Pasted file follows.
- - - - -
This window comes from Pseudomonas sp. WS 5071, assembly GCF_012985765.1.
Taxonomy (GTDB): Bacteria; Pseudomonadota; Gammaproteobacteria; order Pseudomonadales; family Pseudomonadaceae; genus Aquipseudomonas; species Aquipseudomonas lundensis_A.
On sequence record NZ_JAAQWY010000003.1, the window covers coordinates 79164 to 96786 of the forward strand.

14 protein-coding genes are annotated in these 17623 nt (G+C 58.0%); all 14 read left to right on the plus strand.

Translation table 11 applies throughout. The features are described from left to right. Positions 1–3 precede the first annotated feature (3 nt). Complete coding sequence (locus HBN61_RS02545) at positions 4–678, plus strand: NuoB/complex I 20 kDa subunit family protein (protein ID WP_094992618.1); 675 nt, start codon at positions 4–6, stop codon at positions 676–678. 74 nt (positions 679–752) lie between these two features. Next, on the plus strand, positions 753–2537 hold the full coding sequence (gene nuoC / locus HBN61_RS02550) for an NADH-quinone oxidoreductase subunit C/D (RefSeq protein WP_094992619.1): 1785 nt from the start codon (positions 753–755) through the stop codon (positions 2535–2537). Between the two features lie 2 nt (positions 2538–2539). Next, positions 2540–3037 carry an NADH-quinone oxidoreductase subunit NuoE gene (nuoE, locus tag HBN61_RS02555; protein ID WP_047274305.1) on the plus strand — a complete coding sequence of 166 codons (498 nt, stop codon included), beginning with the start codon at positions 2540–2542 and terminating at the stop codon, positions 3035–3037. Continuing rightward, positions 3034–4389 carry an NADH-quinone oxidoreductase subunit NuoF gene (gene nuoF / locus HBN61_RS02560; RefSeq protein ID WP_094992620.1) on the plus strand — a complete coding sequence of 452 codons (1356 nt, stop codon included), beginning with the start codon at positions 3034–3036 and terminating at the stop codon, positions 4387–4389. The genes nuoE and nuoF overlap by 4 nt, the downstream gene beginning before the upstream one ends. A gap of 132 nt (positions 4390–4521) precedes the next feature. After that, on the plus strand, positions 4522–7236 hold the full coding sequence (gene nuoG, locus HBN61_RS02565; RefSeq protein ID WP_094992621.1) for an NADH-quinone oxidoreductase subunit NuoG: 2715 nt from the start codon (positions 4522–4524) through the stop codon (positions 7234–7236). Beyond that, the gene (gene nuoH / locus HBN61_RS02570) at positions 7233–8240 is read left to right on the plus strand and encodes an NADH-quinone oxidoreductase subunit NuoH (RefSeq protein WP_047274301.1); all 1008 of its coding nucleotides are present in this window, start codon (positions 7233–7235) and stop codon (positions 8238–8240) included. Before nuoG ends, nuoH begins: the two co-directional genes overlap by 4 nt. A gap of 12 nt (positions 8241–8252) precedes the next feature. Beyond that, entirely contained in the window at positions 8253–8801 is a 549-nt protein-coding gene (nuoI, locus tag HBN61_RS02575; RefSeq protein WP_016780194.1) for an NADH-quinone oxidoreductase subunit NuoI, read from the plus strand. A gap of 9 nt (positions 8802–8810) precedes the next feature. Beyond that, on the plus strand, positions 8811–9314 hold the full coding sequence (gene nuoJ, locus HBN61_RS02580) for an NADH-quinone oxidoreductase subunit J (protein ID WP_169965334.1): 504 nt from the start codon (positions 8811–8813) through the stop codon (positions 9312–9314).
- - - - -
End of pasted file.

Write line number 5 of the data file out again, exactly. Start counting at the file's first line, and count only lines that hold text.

Translation table 11 applies throughout. The features are described from left to right. Positions 1–3 precede the first annotated feature (3 nt). Complete coding sequence (locus HBN61_RS02545) at positions 4–678, plus strand: NuoB/complex I 20 kDa subunit family protein (protein ID WP_094992618.1); 675 nt, start codon at positions 4–6, stop codon at positions 676–678. 74 nt (positions 679–752) lie between these two features. Next, on the plus strand, positions 753–2537 hold the full coding sequence (gene nuoC / locus HBN61_RS02550) for an NADH-quinone oxidoreductase subunit C/D (RefSeq protein WP_094992619.1): 1785 nt from the start codon (positions 753–755) through the stop codon (positions 2535–2537). Between the two features lie 2 nt (positions 2538–2539). Next, positions 2540–3037 carry an NADH-quinone oxidoreductase subunit NuoE gene (nuoE, locus tag HBN61_RS02555; protein ID WP_047274305.1) on the plus strand — a complete coding sequence of 166 codons (498 nt, stop codon included), beginning with the start codon at positions 2540–2542 and terminating at the stop codon, positions 3035–3037. Continuing rightward, positions 3034–4389 carry an NADH-quinone oxidoreductase subunit NuoF gene (gene nuoF / locus HBN61_RS02560; RefSeq protein ID WP_094992620.1) on the plus strand — a complete coding sequence of 452 codons (1356 nt, stop codon included), beginning with the start codon at positions 3034–3036 and terminating at the stop codon, positions 4387–4389. The genes nuoE and nuoF overlap by 4 nt, the downstream gene beginning before the upstream one ends. A gap of 132 nt (positions 4390–4521) precedes the next feature. After that, on the plus strand, positions 4522–7236 hold the full coding sequence (gene nuoG, locus HBN61_RS02565; RefSeq protein ID WP_094992621.1) for an NADH-quinone oxidoreductase subunit NuoG: 2715 nt from the start codon (positions 4522–4524) through the stop codon (positions 7234–7236). Beyond that, the gene (gene nuoH / locus HBN61_RS02570) at positions 7233–8240 is read left to right on the plus strand and encodes an NADH-quinone oxidoreductase subunit NuoH (RefSeq protein WP_047274301.1); all 1008 of its coding nucleotides are present in this window, start codon (positions 7233–7235) and stop codon (positions 8238–8240) included. Before nuoG ends, nuoH begins: the two co-directional genes overlap by 4 nt. A gap of 12 nt (positions 8241–8252) precedes the next feature. Beyond that, entirely contained in the window at positions 8253–8801 is a 549-nt protein-coding gene (nuoI, locus tag HBN61_RS02575; RefSeq protein WP_016780194.1) for an NADH-quinone oxidoreductase subunit NuoI, read from the plus strand. A gap of 9 nt (positions 8802–8810) precedes the next feature. Beyond that, on the plus strand, positions 8811–9314 hold the full coding sequence (gene nuoJ, locus HBN61_RS02580) for an NADH-quinone oxidoreductase subunit J (protein ID WP_169965334.1): 504 nt from the start codon (positions 8811–8813) through the stop codon (positions 9312–9314).